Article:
Mr. Barry Peet has a Master’s degree in Electronic Engineering. He has 12 years of experience in running his own mobile ICT company, were he was responsible – as founder and COO – for sales, project management and managing the software development team.

Mr. Peet is now managing director of Business Cluster Semiconductors Netherlands (BCS), the Dutch semicon cluster that supports a total of almost 60 companies and knowledge institutes and strives to achieve competitive advantages for companies active in the development, production and application of Advanced ICs, MEMS, Sensors and Wireless Systems by collaboration.

Mr. Ronnie Li has two Bachelor’s degrees in Business Administration and Petroleum Engineering. During his working experience, Mr. Li came across a wide range of disciplines from civil engineering to microelectronics, and different managing roles from running production facility to regional representative for sales and marketing, from director of liaison office connecting governmental agencies to deputy secretary general for professional organizations in the semiconductor industry.

Mr. Li is now the operation director of Holland High Tech China Center, a platform with its aim and purpose to help Dutch SMEs in high tech field to facilitate the trade and technology transfer with his counterparts in China.

Mr. Philipp Barth is the Head of the CONNECT Section at the EU Delegation to China, representing the European Commission’s Directorate-General CONNECT (Communications Networks, Content & Technology) and with a policy dossier including RDI cooperation, market access questions in the ICT sector as well as Internet Governance. Before taking up duty in Beijing he worked at DG CONNECT in Brussels focusing in particular on policy around Smart Cities and was involved in the set-up of an Innovation Partnership and a Horizon 2020 Focus Area on this topic. His background prior to joining the Commission was in strategy consulting in the GSA’s ICT and telecoms sectors. His university education was at Cambridge (Peterhouse and St John’s College) in philosophy.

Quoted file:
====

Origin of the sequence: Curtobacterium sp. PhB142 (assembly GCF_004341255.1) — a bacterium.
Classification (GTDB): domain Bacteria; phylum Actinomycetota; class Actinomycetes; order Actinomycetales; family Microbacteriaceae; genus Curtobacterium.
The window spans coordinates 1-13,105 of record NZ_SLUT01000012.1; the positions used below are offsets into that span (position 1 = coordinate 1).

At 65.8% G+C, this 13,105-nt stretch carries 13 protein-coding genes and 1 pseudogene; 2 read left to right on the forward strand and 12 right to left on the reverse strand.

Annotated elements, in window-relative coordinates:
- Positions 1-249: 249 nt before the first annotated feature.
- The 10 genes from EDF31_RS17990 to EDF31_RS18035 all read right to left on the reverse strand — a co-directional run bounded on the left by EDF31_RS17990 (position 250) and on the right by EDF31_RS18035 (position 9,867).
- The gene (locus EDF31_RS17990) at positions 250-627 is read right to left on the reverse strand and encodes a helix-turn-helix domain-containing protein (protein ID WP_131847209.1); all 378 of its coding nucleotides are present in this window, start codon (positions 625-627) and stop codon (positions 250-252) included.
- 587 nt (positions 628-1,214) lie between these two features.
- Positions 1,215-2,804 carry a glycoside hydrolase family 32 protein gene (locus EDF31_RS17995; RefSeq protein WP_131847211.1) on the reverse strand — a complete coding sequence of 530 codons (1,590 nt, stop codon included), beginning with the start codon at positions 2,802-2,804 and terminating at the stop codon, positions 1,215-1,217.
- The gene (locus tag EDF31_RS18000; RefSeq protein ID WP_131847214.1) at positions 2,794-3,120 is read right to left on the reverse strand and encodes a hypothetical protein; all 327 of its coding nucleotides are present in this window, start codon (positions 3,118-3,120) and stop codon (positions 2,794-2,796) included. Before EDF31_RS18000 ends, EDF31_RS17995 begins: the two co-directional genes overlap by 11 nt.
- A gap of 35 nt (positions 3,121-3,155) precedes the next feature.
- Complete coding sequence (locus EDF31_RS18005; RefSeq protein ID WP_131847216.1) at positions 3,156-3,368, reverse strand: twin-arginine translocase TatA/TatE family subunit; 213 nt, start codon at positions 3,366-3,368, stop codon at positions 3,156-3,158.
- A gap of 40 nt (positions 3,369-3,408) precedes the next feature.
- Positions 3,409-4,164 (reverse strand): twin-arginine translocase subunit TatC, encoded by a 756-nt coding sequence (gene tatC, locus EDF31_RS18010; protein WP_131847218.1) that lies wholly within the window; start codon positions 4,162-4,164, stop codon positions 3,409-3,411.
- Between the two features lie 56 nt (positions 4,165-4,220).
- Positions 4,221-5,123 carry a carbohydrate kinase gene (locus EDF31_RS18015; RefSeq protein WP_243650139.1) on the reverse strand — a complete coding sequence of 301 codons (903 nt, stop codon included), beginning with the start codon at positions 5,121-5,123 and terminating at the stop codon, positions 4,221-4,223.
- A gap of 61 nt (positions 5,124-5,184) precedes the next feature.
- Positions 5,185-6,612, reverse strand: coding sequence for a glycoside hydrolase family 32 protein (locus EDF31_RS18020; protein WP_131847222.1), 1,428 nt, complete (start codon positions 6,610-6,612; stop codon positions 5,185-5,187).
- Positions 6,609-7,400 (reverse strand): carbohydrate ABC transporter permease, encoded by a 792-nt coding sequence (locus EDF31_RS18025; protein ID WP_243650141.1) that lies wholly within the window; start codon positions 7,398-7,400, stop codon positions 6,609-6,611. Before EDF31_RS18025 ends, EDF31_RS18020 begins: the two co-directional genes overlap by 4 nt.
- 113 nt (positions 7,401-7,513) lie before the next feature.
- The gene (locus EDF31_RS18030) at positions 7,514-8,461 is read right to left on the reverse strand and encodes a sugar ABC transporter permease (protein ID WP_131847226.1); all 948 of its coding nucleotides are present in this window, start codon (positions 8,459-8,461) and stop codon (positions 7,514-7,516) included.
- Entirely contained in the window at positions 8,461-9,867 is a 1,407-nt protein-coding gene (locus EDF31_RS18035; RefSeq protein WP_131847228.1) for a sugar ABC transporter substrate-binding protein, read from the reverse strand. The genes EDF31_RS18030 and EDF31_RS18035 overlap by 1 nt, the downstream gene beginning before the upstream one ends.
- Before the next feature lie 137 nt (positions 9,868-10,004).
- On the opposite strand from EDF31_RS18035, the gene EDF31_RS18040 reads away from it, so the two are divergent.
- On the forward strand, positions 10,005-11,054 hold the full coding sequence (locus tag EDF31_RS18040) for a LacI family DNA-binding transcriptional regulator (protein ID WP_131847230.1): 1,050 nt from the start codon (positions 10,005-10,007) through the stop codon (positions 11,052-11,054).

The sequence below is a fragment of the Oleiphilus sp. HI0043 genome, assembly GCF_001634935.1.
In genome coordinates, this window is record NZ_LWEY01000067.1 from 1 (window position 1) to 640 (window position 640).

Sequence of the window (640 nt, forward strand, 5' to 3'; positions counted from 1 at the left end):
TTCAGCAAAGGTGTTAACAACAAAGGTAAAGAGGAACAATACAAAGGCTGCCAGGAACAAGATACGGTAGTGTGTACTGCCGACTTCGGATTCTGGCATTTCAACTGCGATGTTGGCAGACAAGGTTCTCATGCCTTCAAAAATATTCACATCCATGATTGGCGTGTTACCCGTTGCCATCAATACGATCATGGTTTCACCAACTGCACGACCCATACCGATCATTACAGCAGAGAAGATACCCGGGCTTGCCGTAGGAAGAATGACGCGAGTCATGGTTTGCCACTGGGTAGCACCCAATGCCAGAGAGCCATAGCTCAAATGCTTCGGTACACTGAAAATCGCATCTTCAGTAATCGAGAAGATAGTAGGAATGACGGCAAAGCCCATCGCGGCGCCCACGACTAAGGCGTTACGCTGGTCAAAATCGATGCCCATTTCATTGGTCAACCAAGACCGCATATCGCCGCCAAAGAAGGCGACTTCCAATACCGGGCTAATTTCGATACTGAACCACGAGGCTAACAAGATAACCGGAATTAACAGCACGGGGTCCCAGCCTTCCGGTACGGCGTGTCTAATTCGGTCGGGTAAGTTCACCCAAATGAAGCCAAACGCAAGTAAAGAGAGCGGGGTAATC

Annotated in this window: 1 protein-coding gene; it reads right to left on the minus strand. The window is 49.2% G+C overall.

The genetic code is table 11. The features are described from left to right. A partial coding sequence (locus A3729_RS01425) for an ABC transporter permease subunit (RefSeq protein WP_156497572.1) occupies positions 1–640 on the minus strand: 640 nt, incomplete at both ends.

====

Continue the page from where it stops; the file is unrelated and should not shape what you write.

Dr. Daoguo Yang is currently a professor and the dean of the School of Mechanical and Electrical Engineering, Guilin University of Electronic Technology, China. He is also the director of Research Center for Microelectronics Packaging and Assembly of GUET, and he was appointed as Distinguished Expert of Guangxi Province in 2011. He received his Master degree from Zhejiang University, China, and Ph.D. from Delft University of Technology, the Netherlands. After his doctoral research, he has worked as post-doctoral research fellow for two years in TUDelft. Afterwards, he joint Philips Semiconductors (NXP Semiconductors), the Netherlands and worked as a Principal Engineer and project leader.

Dr. Yang has over twenty years of working experience in the filed of electronics packaging and assembly. His scientific interests are mainly in microelectronics and Microsystems packaging and assembly technologies, LED packaging and system integration, reliability analysis, numerical and experimental mechanics. He has authored or co-authored over 100 scientific publications, including 40 journal papers and over 60 conference papers, three book chapters and two European patents.  He was the chair of the technical committee of the 13th International Conference on Electronic Packaging Technology & High Density Packaging (ICEPT-HDP 2012). He served as Co-Chair of the organizing committee for the International Conference on Electronic Packaging Technology (ICEPT) since 2013. He is the technical committee member of EuroSimE and EPTC. He was invited to present several keynote speeches in international conferences.